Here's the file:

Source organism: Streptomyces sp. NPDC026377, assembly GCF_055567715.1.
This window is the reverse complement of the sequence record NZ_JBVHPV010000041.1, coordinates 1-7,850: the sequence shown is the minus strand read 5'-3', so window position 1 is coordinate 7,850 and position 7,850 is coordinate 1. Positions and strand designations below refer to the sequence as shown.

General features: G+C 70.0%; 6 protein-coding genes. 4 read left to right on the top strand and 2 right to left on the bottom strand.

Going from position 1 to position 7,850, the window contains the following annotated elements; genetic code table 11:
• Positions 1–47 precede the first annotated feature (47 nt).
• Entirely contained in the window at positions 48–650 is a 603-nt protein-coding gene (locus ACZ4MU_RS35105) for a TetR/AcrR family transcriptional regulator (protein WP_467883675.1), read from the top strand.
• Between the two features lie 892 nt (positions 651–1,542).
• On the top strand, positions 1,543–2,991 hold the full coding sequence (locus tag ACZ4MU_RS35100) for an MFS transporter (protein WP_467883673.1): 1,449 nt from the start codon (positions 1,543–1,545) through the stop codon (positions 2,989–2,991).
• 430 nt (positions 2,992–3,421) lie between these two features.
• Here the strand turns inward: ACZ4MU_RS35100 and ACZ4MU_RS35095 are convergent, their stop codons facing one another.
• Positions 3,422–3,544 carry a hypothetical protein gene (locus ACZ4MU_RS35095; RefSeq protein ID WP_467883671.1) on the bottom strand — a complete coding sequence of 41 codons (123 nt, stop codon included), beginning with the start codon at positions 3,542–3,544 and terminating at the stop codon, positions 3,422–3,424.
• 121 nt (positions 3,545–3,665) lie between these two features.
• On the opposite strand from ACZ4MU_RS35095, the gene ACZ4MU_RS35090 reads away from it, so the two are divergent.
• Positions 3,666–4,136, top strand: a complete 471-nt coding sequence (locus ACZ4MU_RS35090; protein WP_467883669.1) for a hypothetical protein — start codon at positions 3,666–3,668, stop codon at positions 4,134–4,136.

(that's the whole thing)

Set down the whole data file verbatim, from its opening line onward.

Source organism: Streptomyces sp. NPDC026377, assembly GCF_055567715.1.
This window is the reverse complement of the sequence record NZ_JBVHPV010000041.1, coordinates 1-7,850: the sequence shown is the minus strand read 5'-3', so window position 1 is coordinate 7,850 and position 7,850 is coordinate 1. Positions and strand designations below refer to the sequence as shown.

General features: G+C 70.0%; 6 protein-coding genes. 4 read left to right on the top strand and 2 right to left on the bottom strand.

Going from position 1 to position 7,850, the window contains the following annotated elements; genetic code table 11:
• Positions 1–47 precede the first annotated feature (47 nt).
• Entirely contained in the window at positions 48–650 is a 603-nt protein-coding gene (locus ACZ4MU_RS35105) for a TetR/AcrR family transcriptional regulator (protein WP_467883675.1), read from the top strand.
• Between the two features lie 892 nt (positions 651–1,542).
• On the top strand, positions 1,543–2,991 hold the full coding sequence (locus tag ACZ4MU_RS35100) for an MFS transporter (protein WP_467883673.1): 1,449 nt from the start codon (positions 1,543–1,545) through the stop codon (positions 2,989–2,991).
• 430 nt (positions 2,992–3,421) lie between these two features.
• Here the strand turns inward: ACZ4MU_RS35100 and ACZ4MU_RS35095 are convergent, their stop codons facing one another.
• Positions 3,422–3,544 carry a hypothetical protein gene (locus ACZ4MU_RS35095; RefSeq protein ID WP_467883671.1) on the bottom strand — a complete coding sequence of 41 codons (123 nt, stop codon included), beginning with the start codon at positions 3,542–3,544 and terminating at the stop codon, positions 3,422–3,424.
• 121 nt (positions 3,545–3,665) lie between these two features.
• On the opposite strand from ACZ4MU_RS35095, the gene ACZ4MU_RS35090 reads away from it, so the two are divergent.
• Positions 3,666–4,136, top strand: a complete 471-nt coding sequence (locus ACZ4MU_RS35090; protein WP_467883669.1) for a hypothetical protein — start codon at positions 3,666–3,668, stop codon at positions 4,134–4,136.